A police officer is on a routine patrol when he witnesses a thief breaking into a car. He makes a quick arrest.
But the officer spendsthe next four hours processing the suspect in the first steps of county's criminal justice system, losing valuable time he could use to patrol the streets.
While that used to be the scenario for county police, it is no longer, thanks to a new processing center at the county Sheriff's Office. At the new center -- the first of its kind in Maryland -- officersfrom agencies throughout the county can drop off those arrested. Thefacility's staff of 15 will process the suspects.
Instead of spending several hours questioning, fingerprinting and photographing a suspect and waiting for the suspect's bail hearing, officers now spend about 15 minutes handling suspects.
Arresting officers still must fill out charging documents. After that, however, they are back on their beat.
Called the Inter-Agency Processing Center, the new facility is expected to be the model for similar operations across the state.
"This is the future," said Maj. Dale Zepp, who oversees the center. "It's nice to be on the edge of the future."
Nearly 200 suspects have been processed since the center opened three weeks ago. Thecenter is expected to handle as many as 4,000 suspects a year.
ToAberdeen Police Chief John R. Jolley, the processing center is a welcome addition to county police services.
"(The center) saves a lotof time," Jolley said. "I want to keep more police officers on the road in Aberdeen. This permits me to do that."
The 2,000-square-foot center is in the Sheriff's Office's former administrative department at 45 S. Main St. in Bel Air. The administrative offices have movedto the second floor of the building.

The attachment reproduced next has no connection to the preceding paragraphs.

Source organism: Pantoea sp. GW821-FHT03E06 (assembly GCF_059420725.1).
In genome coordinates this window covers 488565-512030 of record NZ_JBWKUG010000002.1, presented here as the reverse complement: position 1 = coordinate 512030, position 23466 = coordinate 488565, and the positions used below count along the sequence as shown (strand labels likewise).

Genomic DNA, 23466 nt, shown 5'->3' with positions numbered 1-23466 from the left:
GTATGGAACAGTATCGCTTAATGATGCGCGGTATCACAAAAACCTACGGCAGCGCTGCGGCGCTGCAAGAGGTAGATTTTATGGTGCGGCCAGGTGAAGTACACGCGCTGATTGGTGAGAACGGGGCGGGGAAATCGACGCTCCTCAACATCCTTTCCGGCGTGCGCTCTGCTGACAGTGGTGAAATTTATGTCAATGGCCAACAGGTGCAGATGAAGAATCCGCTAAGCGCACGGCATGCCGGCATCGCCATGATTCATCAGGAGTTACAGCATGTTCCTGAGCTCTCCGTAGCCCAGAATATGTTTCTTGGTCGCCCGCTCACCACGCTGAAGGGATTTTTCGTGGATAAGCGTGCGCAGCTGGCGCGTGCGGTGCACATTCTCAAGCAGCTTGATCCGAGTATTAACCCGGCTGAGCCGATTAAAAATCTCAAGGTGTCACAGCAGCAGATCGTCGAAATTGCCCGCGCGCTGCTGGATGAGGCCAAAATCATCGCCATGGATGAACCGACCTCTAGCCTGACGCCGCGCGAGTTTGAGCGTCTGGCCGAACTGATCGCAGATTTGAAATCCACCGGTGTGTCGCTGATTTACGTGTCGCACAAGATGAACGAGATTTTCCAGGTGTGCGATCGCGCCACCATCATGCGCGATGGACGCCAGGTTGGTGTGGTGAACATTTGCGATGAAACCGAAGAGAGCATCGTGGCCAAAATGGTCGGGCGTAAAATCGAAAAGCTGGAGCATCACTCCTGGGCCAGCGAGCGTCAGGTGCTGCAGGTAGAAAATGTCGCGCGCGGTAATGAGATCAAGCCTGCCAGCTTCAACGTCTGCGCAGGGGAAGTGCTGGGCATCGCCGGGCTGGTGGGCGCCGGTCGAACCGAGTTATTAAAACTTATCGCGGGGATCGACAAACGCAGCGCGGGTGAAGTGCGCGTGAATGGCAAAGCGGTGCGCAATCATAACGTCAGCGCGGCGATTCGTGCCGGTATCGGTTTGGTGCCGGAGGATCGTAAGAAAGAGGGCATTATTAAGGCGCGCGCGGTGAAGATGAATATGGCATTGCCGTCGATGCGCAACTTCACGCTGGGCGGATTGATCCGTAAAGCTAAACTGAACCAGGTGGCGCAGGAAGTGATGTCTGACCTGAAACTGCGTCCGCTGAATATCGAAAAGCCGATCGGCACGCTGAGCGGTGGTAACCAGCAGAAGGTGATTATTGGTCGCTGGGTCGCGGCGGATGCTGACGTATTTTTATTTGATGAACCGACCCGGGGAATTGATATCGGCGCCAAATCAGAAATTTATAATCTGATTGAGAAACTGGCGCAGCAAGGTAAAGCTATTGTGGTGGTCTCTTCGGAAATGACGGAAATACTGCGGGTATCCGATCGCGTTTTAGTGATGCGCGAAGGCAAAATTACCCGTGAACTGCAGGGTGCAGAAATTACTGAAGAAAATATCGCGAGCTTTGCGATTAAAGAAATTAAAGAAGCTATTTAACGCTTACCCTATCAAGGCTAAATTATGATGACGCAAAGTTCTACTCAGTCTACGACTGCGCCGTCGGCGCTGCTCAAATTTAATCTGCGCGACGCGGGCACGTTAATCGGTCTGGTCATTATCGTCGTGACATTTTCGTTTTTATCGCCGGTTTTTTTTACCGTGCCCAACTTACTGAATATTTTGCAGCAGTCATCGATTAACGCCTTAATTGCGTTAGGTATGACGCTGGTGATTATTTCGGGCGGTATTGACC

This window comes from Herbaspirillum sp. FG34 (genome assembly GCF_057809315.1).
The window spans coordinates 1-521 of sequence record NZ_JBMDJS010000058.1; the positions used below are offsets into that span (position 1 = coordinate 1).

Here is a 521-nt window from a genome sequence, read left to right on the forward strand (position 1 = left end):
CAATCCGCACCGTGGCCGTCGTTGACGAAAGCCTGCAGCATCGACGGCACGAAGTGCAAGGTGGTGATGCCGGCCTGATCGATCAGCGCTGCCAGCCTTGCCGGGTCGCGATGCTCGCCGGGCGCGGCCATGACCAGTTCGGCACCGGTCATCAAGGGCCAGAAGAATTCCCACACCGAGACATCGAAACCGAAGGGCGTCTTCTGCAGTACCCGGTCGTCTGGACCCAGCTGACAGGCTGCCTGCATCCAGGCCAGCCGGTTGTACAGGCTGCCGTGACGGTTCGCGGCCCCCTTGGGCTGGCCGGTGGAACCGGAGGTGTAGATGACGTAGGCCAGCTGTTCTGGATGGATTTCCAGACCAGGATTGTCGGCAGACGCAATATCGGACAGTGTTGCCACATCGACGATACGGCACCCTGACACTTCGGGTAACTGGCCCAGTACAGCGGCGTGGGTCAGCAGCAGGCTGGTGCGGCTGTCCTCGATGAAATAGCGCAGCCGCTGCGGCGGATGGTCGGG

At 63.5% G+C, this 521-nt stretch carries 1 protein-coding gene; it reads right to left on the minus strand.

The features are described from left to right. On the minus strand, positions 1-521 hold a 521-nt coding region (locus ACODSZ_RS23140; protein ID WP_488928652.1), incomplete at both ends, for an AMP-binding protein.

The county spent about $80,000 to remodel the office to accommodate the center and new administrative offices.
The Sheriff's Office, state police and the police departments of Aberdeen, Bel Air and Havre de Grace can use the center.The agencies can process suspects at their own facilities.
The center is managed and staffed by the Sheriff's Office, but other countyagencies help out.
An Aberdeen officer works at the center full time, a Havre de Grace officer is on staff part time, and Bel Air officers drive suspects to and from the county Detention Center at night.
Once suspects are brought to the center, they are checked for weapons and ordered to empty their pockets. The staff takes down the suspects' names, ages, addresses and background information.
Fingerprinting and photographing come next. A computer calls up information on criminal records and warrants to show whether they are wanted by other police agencies.
Court commissioners, who used to work at Harford District Court, now have offices at the processing center to set bail for suspects. If bond is not posted, suspects are transferred tothe detention center.
Zepp said the center will use state-of-the-art police equipment, including new fingerprinting and photography technology. The fingerprinting equipment will immediately feed a suspect's prints to an FBI computer.
The Sheriff's Office also is planning to put patrol wagons on duty next year to take suspects to the processing center, Zepp said. With the arrival of the wagons, officers will be able to complete paperwork in their police cruisers, providingeven more time for patrols.